In this study, we address whether Six1 plays a role during ureter morphogenesis. We found that during ureter development, Six1 is expressed in undifferentiated mesenchymal progenitors but its expression is downregulated in differentiating mesenchymal cells. In Six1–/– ureters, the mesenchymal cells failed to aggregate and differentiate normally and showed increased cell death. Furthermore, we demonstrate that loss of Six1 function specifically in the ureter leads to hydroureter and hydronephrosis when the kidney is rescued in Six1–/– embryos. Finally, we show that Six1 genetically interacts with Tbx18 during ureter morphogenesis and that their gene products physically interact to form a complex both in vitro and in vivo. Our results uncovered an essential role for Six1 during ureter patterning and provide new insights into the molecular basis for the urinary tract abnormalities that occur in BOR patients.
MATERIALS AND METHODS
Mice and genotyping
The Six1+/– (Six1lacZ/+) mutation in a 129 strain (Laclef et al., 2003; Xu et al., 2003) and the Tbx18GFP mutation in a CD1 strain (Cai et al., 2008) were used. Genotyping was as described (Cai et al., 2008; Laclef et al., 2003; Xu et al., 2002). Hoxb7-GFP transgenic mice were also used (Srinivas et al., 1999).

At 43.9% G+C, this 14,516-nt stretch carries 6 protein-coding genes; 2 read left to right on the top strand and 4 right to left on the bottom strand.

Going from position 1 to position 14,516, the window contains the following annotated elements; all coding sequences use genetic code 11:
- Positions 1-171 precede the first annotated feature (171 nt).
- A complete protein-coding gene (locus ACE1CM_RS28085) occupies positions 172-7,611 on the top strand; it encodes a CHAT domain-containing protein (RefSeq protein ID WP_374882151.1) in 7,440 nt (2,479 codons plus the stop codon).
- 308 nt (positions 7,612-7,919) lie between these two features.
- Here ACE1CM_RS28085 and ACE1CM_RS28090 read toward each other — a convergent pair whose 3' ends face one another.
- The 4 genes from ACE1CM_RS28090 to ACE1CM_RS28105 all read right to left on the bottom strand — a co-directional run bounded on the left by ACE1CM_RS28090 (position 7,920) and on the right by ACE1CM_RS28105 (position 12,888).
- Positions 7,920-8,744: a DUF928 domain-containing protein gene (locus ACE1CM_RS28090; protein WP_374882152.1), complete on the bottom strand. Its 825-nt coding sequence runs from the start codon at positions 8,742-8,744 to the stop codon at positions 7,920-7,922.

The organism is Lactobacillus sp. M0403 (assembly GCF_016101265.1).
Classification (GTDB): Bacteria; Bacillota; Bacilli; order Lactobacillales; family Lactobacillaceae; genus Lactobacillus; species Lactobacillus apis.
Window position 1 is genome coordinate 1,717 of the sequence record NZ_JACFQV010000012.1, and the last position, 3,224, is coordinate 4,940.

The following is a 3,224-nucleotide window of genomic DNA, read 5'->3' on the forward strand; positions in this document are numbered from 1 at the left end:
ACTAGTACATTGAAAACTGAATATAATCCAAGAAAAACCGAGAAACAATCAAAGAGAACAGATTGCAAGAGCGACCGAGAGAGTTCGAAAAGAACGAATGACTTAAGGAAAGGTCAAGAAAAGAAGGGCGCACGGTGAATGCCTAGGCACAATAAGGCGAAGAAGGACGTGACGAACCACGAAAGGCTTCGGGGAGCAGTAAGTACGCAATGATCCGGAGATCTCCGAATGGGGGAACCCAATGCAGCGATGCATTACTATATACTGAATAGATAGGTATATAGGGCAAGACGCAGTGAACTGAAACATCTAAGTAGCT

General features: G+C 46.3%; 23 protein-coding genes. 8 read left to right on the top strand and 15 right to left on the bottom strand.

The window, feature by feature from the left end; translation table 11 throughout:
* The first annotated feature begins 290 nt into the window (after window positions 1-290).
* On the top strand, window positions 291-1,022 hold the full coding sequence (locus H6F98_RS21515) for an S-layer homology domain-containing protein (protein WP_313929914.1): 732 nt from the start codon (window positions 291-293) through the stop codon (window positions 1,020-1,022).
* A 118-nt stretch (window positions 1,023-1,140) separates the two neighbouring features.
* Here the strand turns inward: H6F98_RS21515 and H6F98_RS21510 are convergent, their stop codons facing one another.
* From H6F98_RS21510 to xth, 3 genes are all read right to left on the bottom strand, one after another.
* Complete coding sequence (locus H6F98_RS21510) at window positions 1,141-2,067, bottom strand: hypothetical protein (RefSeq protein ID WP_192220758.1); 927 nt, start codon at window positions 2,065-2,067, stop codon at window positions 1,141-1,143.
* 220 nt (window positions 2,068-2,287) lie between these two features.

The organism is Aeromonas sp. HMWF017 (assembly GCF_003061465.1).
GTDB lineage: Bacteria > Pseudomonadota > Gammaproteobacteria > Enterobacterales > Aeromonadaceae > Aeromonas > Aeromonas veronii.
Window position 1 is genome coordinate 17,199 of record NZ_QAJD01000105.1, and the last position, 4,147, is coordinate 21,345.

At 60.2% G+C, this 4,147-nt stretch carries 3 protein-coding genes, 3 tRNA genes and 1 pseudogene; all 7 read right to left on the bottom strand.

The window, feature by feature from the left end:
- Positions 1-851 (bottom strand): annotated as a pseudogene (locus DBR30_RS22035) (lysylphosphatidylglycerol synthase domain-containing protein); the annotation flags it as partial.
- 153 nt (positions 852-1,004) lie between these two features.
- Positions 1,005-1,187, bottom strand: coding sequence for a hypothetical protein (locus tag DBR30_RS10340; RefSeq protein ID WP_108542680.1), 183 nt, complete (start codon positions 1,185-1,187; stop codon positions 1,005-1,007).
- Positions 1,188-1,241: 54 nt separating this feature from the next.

Histology, X-gal staining, in situ hybridization, immunohistochemistry, transmission electron microscopy and explant culture
Histological examination, X-gal staining, whole-mount and section in situ hybridization were carried out according to standard procedures, with digoxigenin-labeled riboprobes specific for Bmp4, Tbx18, Ptch1, Shh, Raldh2 and SM22α. We used six embryos of each genotype at each stage for each probe.
Antibodies for immunohistochemistry were as follows: mouse monoclonal anti-uroplakin IIIa (kindly provided by Dr T.-T. Sun, New York University, New York, USA), polyclonal anti-αSMA (NatuTec), monoclonal alkaline phosphatase (AP)-conjugated anti-αSMA (Sigma), polyclonal anti-SMMHC (Sigma) and anti-pSMAD1/5/8 (Cell Signaling). Fluorescent or HRP-conjugated secondary antibody was used for detection; the primary anti-αSMA antibody was detected using BCIP/NBT or DAB.
Transmission electron microscopy (TEM) was performed according to standard procedures.
Urinary tracts were isolated from E14.5 mouse embryos and cultured in Transwell dishes for 3-5 days for the peristaltic analysis.